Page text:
4 Things to Consider Before Buying an Investment Property

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What we’ll cover: 

  • If you hire a property manager, expect to be charged a fee between 4% and 10% of the monthly gross income of the property
  • Upfront purchasing costs and maintenance fees don’t paint a full picture. Be sure to run all of the numbers 
  • There are a number of deductions you can take depending on rental expenses

Perhaps you’ve been inspired by the slew of reality TV shows that make owning an investment property look appealing. Or maybe you’ve always had the dream of renting out and cashing in long before the idea became mainstream. 

Whatever your motivation, before you set your sights on owning a rental property, it’s important to look at the big picture. Here are four things to consider before going all in on rental property. 

1. Do your homework on what it really means to be a landlord 

Being a landlord is not easy work. 

“Numder one, you’re going to get calls in the middle of the night,” according to Jill Schlesinger, CFP® and host of the Jill on Money podcast. “Number two, your rental space is going to be empty at times. Number three you’re going to have people who don’t pay rent on-time and it’s going to be a problem. So are you ready for that?”

And those are just three issues. Maintenance can be expensive. Finding the right tenants (and vetting them) will also cost you both time and money.

Now, that’s not to say you can’t overcome these challenges by yourself. But if you simply can’t, or don’t want to deal with the hassle, you might consider hiring a property manager to oversee your investment property.

“There are plenty of property managers and agencies that will do this for you,” Schlesinger said. “But every dollar you spend on management is a dollar that’s not going to you.”

How much are we talking? On average, property managers can charge a fee between 4% and 10% of the monthly gross income of the property.

2. Make sure you run all of the numbers 

In addition to the upfront purchasing costs for the property and any management fees (if you hire a property manager), other numbers you’ll want to consider include the cost of insurance, property taxes, potential homeowner association fees, utilities, maintenance, vacancy allowance (in the event the rental unit is unoccupied) and rental listings/tenant search.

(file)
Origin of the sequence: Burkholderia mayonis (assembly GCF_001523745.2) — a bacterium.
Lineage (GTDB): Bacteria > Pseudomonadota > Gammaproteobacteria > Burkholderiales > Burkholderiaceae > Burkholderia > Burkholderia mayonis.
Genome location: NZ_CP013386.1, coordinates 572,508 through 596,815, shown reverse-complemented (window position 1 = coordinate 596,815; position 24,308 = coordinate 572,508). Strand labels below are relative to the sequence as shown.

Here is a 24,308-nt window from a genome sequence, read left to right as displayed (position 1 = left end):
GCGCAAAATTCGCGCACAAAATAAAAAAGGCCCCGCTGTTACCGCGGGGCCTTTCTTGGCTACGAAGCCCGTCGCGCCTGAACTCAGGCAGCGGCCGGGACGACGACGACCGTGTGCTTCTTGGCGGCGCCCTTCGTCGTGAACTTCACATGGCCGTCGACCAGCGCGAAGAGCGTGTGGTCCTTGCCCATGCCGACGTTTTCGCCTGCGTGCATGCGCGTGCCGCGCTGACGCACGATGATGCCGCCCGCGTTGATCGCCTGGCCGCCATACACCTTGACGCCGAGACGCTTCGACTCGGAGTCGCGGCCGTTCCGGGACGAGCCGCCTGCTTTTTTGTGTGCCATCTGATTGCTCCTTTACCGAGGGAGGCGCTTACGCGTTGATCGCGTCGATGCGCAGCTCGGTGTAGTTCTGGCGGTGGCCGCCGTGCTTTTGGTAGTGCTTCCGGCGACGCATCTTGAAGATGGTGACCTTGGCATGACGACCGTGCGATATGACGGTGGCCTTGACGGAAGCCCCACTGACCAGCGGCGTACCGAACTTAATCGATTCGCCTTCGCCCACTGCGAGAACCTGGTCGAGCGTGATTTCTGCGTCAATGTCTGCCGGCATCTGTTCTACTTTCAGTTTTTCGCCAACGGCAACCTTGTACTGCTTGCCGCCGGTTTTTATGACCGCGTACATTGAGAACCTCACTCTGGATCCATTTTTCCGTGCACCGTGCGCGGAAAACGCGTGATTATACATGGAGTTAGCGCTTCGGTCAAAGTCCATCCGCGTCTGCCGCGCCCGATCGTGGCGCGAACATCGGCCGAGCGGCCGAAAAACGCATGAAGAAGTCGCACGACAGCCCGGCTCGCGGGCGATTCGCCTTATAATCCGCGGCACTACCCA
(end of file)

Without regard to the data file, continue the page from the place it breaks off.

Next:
“It’s important for people to focus on these numbers because sometimes people are buying rental real estate to make an appreciation play,” Schlesinger said. “They think, ‘real estate will go up – I have an opportunity.’ And the answer to that, which we learned 10 years ago, is that real estate value doesn’t always go up and properties can be vacant for long periods of time. So you have to run these numbers presuming the worst-case scenario.”

3. Understand the taxes

This is an important one, so be sure to consult with a tax professional on all tax matters related to rental properties. 

For starters, if you’re going to own rental property, you should familiarize yourself with federal tax responsibilities. All rental income will need to be reported on your tax return. 

From there, there are a number of deductions you can take depending on rental expenses. That could include mortgage interest, property tax, operating costs, depreciation and repairs. 

Taxes can start to get tricky when faced with a number of circumstances, including if you only rent out your property for a certain part of the year (there are two special rules for that), or when you go to sell your rental property, which introduces capital gains taxes and depreciation recapture tax. 

Again, consult with a tax professional and/or check the IRS website for more on these types of taxes.

4. Dig deep on the reasons you’re buying a rental property

Schlesinger always comes back to this question with her clients: what is it you’re trying to accomplish with a rental property? 

“Are you trying to create income in your retirement – and if so, is that really the best way to do it?” Schlesinger said. “Are you trying to diversify your overall portfolio? If that’s the case would you be better off using a more liquid asset, like a real estate investment trust (REIT)? These are the kinds of questions people should ponder before they jump into the rental markets.” 

Jill Schlesinger is an ambassador for Marcus by Goldman Sachs and has received financial compensation. However, all thoughts and opinions are hers.

This article is for informational purposes only and is not a substitute for individualized professional advice. This article was prepared by and approved by Marcus by Goldman Sachs, but does not reflect the institutional opinions of Goldman Sachs Bank USA, Goldman Sachs Group, Inc. or any of their affiliates, subsidiaries or division. Goldman Sachs Bank USA is not providing any financial, economic, legal, accounting, tax or other recommendation in this article. Information and opinions expressed in this article are as of the date of this material only and subject to change without notice.  Information contained in this article does not constitute the provision of investment advice by Goldman Sachs Bank USA or any its affiliates. Neither Goldman Sachs Bank USA nor any of its affiliates makes any representations or warranties, express or implied, as to the accuracy or completeness of the statements or any information contained in this document and any liability therefore is expressly disclaimed.

Investing involves risk, including the potential loss of money invested. Past performance does not guarantee future results. Neither asset diversification or investment in a continuous or periodic investment plan guarantees a profit or protects against a loss.

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